The quality of PC audio has made incredible strides within just the past few years. At a CES a few years ago, Dave Wilson of Wilson Audio wowed show-goers when he demonstrated his imposing $135,000 Alexandria X-2 high-end speakers hitched to thousands of dollars of audiophile amplification, and fed by… an iPod. The point of the demonstration was to show the improvement that speakers can make in a signal source that many golden-eared audiophiles would consider low-quality.
Today, even audiophiles are beginning to take another look at PC audio, thanks to the rise of lossless audio codecs that make it possible to store bit-perfect music and play it back at high bit rates. The PC is one of the best places to enjoy great sound (by virtue of the amount of time spent there), but one of the most difficult places to create great sound. The “head-fi” crowd (that is, those who prefer to listen to high-end headphones) seem to have the high ground when it comes to enjoying great sound at their PCs, since headphones are designed to eliminate the listening space – with its obstacles and reflective boundaries – entirely.
Audiophile headphones exist, sold by companies like Beyerdynamic, Stax, AudioTechnica, AKG, Ultrasone, and Sennheiser – that’s no problem. The weak link in many PC audio systems, where headphones are concerned, is actually the quality of the host machine’s audio hardware. As it turns out, most PC sound cards are poorly suited to drive headphones of the high-impedance variety, which use voice coils wound with smaller-diameter wire, in order to create a more powerful electric field.
Looking at a headphone driver like a simple loudspeaker, this stronger field enables the voice coil to produce greater force on the diaphragm. This comes into play in high-frequency extension, where it becomes important to reverse the direction of the diaphragm very rapidly, and also in low-frequency output, where producing large diaphragm movements are essential to generating beefy bass.
The math here is simple – power is equal to voltage-squared over resistance. As resistance is increased, power decreases linearly, but as voltage is increased, power increases exponentially. Connecting high-end audiophile headphones (with their higher working resistance) to your PC’s sound card means that you’ll be driving less voltage into your headphones.
When we reviewed the Razer Barracuda and ASUS Xonar D2 audio cards, they represented the high-water mark of voltage output, at 5mVpp – five millivolts, peak-to-peak. However, even the Xonar D2 managed just ‘decent’ volume output from my reference Beyerdynamic DT 770 high-end headphones, which present a 250-ohm load – the earlier-reviewed Ultrasone HFI-700 headphones presented a much more manageable 75-ohm load.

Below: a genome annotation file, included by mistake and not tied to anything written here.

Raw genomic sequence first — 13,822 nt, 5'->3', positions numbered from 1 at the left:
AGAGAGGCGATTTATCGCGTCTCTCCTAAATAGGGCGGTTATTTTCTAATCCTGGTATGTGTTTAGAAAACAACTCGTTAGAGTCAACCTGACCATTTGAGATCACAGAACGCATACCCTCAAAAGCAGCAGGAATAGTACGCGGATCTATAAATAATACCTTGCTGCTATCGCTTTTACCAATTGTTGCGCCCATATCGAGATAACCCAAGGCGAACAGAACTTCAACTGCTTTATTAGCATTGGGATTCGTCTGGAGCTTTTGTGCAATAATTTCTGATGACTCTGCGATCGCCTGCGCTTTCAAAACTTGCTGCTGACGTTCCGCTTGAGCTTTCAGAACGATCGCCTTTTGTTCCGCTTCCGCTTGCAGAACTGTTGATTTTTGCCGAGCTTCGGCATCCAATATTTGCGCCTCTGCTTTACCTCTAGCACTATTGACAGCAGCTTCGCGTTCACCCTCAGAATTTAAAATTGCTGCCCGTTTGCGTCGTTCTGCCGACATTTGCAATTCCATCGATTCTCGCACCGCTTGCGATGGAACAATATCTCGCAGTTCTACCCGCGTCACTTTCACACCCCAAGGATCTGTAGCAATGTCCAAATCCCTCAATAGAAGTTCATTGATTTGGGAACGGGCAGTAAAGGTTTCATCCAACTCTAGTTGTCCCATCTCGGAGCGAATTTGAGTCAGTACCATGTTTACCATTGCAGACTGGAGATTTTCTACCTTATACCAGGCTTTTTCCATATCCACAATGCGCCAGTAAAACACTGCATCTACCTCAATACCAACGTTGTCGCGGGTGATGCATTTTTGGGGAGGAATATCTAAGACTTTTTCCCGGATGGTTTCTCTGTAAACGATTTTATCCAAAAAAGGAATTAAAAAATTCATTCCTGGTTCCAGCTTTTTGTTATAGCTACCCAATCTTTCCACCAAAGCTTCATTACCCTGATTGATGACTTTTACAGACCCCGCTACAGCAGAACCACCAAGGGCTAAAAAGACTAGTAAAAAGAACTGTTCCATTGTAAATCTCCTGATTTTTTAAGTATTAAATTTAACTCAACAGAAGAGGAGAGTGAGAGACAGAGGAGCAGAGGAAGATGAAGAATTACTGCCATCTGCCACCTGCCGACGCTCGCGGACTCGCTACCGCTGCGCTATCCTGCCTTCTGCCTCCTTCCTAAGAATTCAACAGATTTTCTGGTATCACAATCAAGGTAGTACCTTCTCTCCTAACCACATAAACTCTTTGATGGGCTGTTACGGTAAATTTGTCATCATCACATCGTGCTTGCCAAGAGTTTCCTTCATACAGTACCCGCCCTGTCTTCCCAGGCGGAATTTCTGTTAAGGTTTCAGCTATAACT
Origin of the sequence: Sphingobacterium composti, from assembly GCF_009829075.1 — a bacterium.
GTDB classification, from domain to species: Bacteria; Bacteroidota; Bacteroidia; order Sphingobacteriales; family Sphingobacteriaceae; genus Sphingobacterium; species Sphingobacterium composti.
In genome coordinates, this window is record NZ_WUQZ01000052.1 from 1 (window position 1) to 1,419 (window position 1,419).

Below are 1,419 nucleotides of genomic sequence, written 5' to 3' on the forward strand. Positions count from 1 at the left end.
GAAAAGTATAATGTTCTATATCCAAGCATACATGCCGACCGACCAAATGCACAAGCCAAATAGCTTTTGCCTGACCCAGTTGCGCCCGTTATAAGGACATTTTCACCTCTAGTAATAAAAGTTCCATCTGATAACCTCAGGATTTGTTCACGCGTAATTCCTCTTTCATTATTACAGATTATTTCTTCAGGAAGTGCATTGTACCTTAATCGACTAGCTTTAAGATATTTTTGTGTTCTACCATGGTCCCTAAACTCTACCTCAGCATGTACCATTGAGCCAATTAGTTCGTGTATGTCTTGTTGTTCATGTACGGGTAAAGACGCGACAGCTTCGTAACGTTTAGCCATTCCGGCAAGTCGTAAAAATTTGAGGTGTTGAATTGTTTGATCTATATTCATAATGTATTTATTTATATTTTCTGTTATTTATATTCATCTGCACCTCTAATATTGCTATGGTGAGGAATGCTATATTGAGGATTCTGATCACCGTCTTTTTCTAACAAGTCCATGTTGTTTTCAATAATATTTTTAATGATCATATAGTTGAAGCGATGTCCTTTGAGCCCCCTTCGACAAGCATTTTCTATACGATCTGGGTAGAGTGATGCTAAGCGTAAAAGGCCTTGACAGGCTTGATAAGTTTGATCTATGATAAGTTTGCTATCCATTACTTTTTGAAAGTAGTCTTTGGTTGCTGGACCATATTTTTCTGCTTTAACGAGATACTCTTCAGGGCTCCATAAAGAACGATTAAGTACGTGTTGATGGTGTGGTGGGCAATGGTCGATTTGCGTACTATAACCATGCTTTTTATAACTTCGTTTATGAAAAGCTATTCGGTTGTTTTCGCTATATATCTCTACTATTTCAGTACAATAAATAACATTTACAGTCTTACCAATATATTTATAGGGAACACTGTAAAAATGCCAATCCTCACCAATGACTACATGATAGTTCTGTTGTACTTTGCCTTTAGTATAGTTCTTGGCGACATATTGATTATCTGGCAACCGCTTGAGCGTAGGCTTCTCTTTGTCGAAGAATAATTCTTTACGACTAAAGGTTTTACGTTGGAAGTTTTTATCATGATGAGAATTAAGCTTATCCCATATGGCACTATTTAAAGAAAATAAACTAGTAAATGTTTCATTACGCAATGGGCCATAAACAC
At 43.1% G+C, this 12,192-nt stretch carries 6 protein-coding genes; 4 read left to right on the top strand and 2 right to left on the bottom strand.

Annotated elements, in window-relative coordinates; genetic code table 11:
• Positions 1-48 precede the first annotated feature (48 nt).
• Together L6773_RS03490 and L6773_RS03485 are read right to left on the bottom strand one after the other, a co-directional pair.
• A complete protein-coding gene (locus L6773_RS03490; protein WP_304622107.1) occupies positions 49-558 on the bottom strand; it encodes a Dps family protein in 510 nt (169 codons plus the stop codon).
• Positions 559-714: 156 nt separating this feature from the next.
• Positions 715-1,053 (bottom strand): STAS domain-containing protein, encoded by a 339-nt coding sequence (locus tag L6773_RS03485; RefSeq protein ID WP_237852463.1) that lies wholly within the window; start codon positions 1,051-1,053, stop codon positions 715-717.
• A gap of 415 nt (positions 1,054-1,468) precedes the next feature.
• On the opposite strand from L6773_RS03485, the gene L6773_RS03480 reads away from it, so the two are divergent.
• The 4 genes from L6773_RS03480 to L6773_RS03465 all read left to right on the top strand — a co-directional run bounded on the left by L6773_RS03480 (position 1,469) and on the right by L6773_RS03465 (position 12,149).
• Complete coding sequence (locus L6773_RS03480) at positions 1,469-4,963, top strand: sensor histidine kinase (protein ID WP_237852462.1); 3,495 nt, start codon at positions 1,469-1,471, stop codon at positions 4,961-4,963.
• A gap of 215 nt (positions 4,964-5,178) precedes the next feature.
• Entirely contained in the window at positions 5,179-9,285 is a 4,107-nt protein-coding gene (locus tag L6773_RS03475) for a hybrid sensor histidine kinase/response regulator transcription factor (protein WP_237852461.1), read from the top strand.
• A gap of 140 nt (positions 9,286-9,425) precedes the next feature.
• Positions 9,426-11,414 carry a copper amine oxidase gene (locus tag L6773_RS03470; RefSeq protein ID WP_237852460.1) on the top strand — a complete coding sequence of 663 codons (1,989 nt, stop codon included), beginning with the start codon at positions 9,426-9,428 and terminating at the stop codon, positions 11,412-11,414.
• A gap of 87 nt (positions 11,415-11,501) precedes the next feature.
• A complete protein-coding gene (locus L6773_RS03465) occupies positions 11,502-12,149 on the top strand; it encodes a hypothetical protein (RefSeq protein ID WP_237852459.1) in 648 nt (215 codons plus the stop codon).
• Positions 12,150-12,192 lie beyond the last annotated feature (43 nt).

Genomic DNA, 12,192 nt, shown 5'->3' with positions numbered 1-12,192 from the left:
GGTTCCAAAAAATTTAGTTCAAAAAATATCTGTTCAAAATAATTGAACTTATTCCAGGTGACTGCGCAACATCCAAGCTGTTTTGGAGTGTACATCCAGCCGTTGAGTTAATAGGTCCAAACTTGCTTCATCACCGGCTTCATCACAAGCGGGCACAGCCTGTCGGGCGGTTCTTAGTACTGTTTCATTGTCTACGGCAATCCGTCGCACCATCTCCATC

Until recently, anyone hoping to get great headphone audio at their PC would need to invest not only in a high-end sound card, but a separate amplifier to boost the output voltage in order to achieve meaningful output from their audiophile cans, but an all-in-one internal solution capable of driving high-end headphones easily had yet to materialize. Then ASUS unveiled a rare curiosity at Computex 2008, a sound card dedicated to stereo output, with a built-in two-channel headphone amp, called the Xonar StereoX.
That card materialized early this year in a somewhat different form, as the ASUS Xonar Essence STX (with the STX perhaps referring to its forerunner’s moniker). The Essence STX clarifies the product’s audiophile targeting somewhat, and touts an incredible 124dB signal-to-noise ratio. The card loses its optical/coaxial digital input connection, but gains an additional quarter-inch input jack for analog audio input, and a metal EMI shield covering the upper half of the card containing the analog output stage.
The focus of the Essence STX is in providing the very highest-end experience for stereo music, not delivering realistic surround-sound effects, but the question is this – will you really miss them? The sound cards that currently top the charts are all multichannel jobs – with the ability to output 5 or 7 full-range channels and a separate, dedicated LFE channel for feeding a subwoofer, as well as the ability to synthesize multichannel reverb effects that lend a sense of spaciousness to PC games. The Essence STX, on the other hand, lacks analog outputs for multichannel audio, though it supports multichannel output via its S/PDIF digital output.
Does the Xonar Essence STX’s stratospheric signal-to-noise ratio and onboard headphone amplifier really elevate the audiophile experience at your PC? Or is it only a curiosity in the overcrowded market for PC audio cards? We’re about to find out.
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